Provocative theory and a scholarship of practice

Ramsey, Caroline (2011). Provocative theory and a scholarship of practice. Management Learning, 42(5) pp. 469–483.



The relationship between theory and management practice has been an ongoing debate during the first decade of the 21st century. This paper identifies two current understandings of how theory relates to practice – explanation and sensemaking – and offers a third, ‘provocative’ use of theory. Drawing on social constructionist ideas, a provocative theory is articulated as a relational process whereby academic theory ‘speaks into’ management practice as but one voice amongst many. The relationship is therefore one of engagement rather than the application of theory.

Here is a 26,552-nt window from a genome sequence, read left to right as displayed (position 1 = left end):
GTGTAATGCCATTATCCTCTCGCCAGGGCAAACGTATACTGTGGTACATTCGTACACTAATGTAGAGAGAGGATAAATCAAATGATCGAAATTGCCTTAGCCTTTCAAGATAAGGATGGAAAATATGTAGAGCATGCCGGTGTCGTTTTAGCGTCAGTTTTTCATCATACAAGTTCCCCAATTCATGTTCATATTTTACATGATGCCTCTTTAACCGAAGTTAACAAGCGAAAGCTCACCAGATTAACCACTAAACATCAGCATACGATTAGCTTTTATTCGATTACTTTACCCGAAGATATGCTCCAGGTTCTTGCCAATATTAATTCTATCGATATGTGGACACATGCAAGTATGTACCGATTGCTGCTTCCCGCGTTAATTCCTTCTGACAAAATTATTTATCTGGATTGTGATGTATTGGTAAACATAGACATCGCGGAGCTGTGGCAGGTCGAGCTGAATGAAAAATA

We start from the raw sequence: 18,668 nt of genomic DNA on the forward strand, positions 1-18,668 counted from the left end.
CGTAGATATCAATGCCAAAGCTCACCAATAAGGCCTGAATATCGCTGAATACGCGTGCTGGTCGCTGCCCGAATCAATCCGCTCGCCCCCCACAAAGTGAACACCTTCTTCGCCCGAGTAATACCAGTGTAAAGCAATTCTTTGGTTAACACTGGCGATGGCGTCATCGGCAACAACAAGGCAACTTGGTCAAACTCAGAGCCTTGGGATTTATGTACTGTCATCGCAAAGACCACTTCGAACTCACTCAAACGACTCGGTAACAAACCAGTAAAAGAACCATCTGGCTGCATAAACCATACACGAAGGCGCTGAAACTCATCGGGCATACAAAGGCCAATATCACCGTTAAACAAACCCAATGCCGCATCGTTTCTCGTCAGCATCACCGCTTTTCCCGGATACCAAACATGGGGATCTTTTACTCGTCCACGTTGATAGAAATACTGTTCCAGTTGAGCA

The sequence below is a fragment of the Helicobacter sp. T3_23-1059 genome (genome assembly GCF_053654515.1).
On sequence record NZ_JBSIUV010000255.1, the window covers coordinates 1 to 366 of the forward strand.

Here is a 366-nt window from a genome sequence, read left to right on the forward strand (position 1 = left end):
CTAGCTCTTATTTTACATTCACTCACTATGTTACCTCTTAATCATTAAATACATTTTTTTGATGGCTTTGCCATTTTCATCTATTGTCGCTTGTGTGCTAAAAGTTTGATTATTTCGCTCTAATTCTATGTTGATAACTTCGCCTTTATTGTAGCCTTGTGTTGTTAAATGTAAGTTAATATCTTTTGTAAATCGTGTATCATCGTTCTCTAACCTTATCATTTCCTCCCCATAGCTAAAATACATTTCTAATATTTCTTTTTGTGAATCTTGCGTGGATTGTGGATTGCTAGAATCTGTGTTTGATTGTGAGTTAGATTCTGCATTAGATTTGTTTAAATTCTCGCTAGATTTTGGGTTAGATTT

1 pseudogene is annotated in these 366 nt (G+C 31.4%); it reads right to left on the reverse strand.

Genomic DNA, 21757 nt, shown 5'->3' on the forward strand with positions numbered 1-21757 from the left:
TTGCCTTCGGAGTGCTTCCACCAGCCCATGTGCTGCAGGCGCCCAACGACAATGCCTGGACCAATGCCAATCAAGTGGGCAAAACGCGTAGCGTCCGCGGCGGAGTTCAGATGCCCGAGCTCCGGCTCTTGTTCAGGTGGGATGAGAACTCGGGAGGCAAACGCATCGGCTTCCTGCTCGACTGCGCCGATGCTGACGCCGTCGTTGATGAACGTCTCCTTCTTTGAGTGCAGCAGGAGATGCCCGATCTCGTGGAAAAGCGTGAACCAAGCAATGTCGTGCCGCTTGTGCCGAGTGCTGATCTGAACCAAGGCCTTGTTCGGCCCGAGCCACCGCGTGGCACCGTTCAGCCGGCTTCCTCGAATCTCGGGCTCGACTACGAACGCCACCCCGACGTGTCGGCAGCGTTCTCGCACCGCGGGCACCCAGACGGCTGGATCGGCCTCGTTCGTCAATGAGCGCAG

Having outlined the intellectual roots of provocative theory, two illustrative case studies are used to show how a provocative theory worked as managers engaged academic scholarship within a practice of inquiry to improve their managerial practice. These two stories illustrate a scholarly engagement with academic theory, as the two managers exhibited an engagement with ideas, a practice of inquiry and an attention to moment by moment relating within practice. These three processes are argued to constitute a scholarship of practice, where scholarship is seen in amidst moment by moment activity and practicing managers are involved in generating and evaluating an evidence based management.

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